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A Conversation with Natalie, a Lizard is Writing Contributor

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On Lizard is Writing, I have a few writer friends help me with Q&A from time to time and Natalie has been there since the beginning, or before the beginning actually – she’s my cousin. 

She has been writing for as long as I can remember and we grew up collaborating on novellas all the time. I’ve seen her grow as a writer through the years and she’s ridiculously talented. So, when I began looking for potential interview subjects, I could not miss the chance to chat with her about her new still-in-the-works novel, Earth Walkers. 

Outside of Natalie’s own novel Earth Walkers, she and I have are regular collaborators and have a few projects in the works that are all in various stages of writing and editing, including one project I love to talk about that I’ve just been calling “Ghost Story.” More on that as it develops. We’re also sitting on a mess of a first draft for another recent project that we’re still trying to figure out what to do with. Another story for another time. 

But back to Earth Walkers. This is a novel that I’m super excited about. The two of us binge-watched Pushing Daisies together this summer and that has only made me more eager for this fantastical, dark, whimsically romantic, (but seriously dark) novel.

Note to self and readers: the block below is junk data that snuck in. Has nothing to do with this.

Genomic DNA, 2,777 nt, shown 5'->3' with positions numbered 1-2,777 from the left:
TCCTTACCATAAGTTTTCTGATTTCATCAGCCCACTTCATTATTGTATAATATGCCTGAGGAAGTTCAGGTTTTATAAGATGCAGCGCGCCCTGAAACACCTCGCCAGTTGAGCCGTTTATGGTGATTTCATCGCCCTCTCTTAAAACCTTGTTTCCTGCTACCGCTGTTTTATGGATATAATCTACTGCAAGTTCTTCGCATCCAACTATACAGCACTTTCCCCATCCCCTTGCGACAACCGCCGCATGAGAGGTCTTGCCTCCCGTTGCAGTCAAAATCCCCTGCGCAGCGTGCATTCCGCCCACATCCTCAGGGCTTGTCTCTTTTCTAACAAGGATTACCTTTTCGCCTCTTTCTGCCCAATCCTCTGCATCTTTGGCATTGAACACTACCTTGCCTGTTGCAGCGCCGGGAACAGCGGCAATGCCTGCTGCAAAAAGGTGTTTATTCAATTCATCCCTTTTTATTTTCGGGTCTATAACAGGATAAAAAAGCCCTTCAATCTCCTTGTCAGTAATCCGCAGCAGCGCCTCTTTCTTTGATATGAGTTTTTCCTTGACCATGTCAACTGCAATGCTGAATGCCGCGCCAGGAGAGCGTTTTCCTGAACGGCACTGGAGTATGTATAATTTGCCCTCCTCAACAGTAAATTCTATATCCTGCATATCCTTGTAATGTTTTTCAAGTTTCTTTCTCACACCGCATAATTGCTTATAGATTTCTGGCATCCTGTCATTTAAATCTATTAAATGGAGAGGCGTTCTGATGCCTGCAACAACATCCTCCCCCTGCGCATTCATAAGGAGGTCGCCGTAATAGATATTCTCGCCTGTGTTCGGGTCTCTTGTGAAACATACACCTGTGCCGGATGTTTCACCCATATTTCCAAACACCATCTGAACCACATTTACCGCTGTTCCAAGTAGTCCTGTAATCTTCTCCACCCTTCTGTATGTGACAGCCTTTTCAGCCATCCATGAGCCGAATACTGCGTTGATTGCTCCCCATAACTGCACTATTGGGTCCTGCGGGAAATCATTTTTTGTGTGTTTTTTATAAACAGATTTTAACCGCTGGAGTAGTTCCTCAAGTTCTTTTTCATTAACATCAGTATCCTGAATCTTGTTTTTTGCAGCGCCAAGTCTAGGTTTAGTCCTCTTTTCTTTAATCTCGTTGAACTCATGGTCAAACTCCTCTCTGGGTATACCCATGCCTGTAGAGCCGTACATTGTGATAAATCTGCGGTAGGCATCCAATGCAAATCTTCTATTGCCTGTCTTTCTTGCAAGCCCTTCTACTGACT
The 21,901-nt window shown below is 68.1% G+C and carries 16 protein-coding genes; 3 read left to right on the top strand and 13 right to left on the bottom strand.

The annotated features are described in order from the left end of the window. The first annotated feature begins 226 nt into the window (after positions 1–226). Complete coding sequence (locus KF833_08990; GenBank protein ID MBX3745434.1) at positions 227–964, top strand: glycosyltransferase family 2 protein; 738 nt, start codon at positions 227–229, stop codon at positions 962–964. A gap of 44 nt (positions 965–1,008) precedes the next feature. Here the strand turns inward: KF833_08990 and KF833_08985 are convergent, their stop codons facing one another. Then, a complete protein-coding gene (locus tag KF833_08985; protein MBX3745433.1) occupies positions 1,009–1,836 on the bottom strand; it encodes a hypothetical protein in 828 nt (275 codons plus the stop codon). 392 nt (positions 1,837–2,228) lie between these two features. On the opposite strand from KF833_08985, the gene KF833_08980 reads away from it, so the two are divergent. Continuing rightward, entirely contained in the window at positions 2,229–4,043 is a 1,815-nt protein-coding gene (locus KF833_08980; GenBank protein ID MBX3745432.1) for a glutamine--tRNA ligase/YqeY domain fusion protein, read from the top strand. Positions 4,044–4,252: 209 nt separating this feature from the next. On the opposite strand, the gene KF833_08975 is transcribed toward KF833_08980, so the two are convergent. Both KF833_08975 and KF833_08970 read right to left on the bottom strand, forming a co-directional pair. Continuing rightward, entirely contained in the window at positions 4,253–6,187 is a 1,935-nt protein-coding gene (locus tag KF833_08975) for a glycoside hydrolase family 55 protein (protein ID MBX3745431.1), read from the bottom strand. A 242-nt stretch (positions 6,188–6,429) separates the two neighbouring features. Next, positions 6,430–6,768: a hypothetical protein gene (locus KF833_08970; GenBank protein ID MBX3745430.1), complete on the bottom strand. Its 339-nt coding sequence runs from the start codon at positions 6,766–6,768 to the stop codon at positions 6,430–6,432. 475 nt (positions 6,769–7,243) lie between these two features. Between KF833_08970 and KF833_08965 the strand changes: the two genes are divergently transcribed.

Q: What led you to start writing? 

I’m pretty sure you did. We were really young when I started. I was influenced. 

Q: So flattered. Wow. What are you working on now? I mean, I know, but let’s hear it from you.

Earth Walkers. How would I…? It’s a novel about grim reaper-ish dark angels who work for a personification of Death. Their jobs are to go to Earth and collect the souls just before a person dies. Azar – my main character – was once alive and is haunted by the memory of her own violent death. At the start of the novel, she’s assigned a target that hits a little close to home, a girl that reminds her of herself and in ten days will meet the man who killed her. She’s faced with a dilemma, save the girl and take revenge, or let the situation play out like fate intended.

Q: So, I’m cheating a little, I’ve already gotten a glimpse or two of Earth Walkers and loving it. What do you think inspired the concept behind this novel?

I don’t plan novels, but I decided that I was going to do something different with this one. I just woke up one morning and said I’m going to try planning out the plot of a novel. So for the first time ever, that’s what I did. I actually planned it in a notebook gifted to me *cough* *cough* by you.

Q: One thing I know that you’re really interested in with Earth Walkers are characters with shades-of-gray morals. How have you gotten to explore that so far?

I’m trying to bring the characters into strange issues of morality. When they make a decision, there isn’t a lack of morals, but well, decisions that fall within human standards.

Q: Human standards? Are your characters even human?

Yes and no. The dark angels that take up a lot of the novel were once human, dying in various different ways and now are angels of death, so I guess they technically aren’t anymore? But yeah, they still think and feel like humans, though their day-jobs can make them a little numb to some things that maybe they shouldn’t be so numb to.